- Desk review of key project documents including Narrative Proposal and relevant reports; meeting minutes from JR Meetings in the location (partner meetings, Inception Meetings; Situation Reports; up-to-date log frame; narrative reports; Needs Assessments reports, etc.
- Focus group discussions with affected women, men, young women, young men benefiting from the different project activities
- Observations and corresponding analysis from consultants
- Key Informant interviews with partner staff and relevant government officials
- Facilitation of a one-day reflection/learning workshop with field staff to enable a deeper analysis and validation of, and ownership over, the main conclusions and recommendations (results to be shared with NL-based organisations).
Proposed Peer Review Process and Location Targeting
- Since the ECJR is implemented in several districts across several provinces in the two countries, it is recommended to select only one district per partner based on sector/geographical location/local partner and not all areas where the partner is implementing the project.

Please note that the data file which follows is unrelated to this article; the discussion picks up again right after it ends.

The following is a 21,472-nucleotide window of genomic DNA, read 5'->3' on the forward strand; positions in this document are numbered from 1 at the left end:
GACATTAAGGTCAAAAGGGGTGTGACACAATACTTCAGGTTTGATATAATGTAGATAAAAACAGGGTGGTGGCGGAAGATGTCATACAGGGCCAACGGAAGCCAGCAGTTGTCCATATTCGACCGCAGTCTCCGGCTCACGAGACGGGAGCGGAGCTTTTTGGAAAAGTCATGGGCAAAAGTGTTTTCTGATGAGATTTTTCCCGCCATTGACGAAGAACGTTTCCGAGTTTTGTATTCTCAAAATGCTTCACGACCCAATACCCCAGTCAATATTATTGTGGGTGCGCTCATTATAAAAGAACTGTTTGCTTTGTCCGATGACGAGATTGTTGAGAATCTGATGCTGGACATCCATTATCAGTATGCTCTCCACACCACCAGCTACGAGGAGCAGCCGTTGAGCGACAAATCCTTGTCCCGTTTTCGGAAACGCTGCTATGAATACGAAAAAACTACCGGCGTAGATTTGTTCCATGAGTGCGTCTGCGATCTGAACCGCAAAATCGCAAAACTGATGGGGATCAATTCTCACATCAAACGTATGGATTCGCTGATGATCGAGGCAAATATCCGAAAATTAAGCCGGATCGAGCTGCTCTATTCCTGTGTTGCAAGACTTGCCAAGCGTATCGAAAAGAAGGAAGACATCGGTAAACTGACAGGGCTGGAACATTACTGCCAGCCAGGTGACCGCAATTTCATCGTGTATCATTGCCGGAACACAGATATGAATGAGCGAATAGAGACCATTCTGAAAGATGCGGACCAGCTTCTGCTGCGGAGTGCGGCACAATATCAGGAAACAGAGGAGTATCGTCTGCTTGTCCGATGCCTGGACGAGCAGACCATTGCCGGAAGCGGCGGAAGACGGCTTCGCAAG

- Peer to peer visits are part of the exercise and how this will be organized will be pre-arranged in agreement with the in-country partners. It is proposed that partner peer review teams will visit only one partner location in the same provinces where they are implementing and to keep the visits bilateral to avoid large groups of people as a COVID-19 precaution.
- Each visit will entail at least one field/monitoring visit, FGDs, Key Informant Interview(s)with at least 2 community leaders/local government officials and at least 2 staff interviews.
- Review available RTR tools and adapt if needed
- Review RTR documentations, develop RTR schedule in consultation with partners
- Facilitate exchange visits remotely
- Collect data
- Analyse data and compile learnings into draft report
- Revise report based on comments of members
- Prepare final report
- Ensure that analysis of data is constructive, do proper investigation of negative findings, check and account for bias in reporting
Peer review team, consisting of partner organisations :
- Establish availability and identify tentative dates for the visit, coordinating with SOS CV
- Designate staff responsible for visit:
- Define who are the peer review team
- Staff will be responsible for visiting project partners. Staff will conduct a peer-to-peer review, including answering questions, participating in discussion, etc.
- Receiving staff will have overall knowledge of programs, and will include colleagues that will enable them to answer all questions in the monitoring discussion guide (depending on sector, M&E, etc.)
- 1-3 key staff per host partner will be present to facilitate the entire visit, and as many others brought in at necessary times to answer questions in their area(s) of overview/expertise
- Make necessary logistical and security arrangements to receive the visits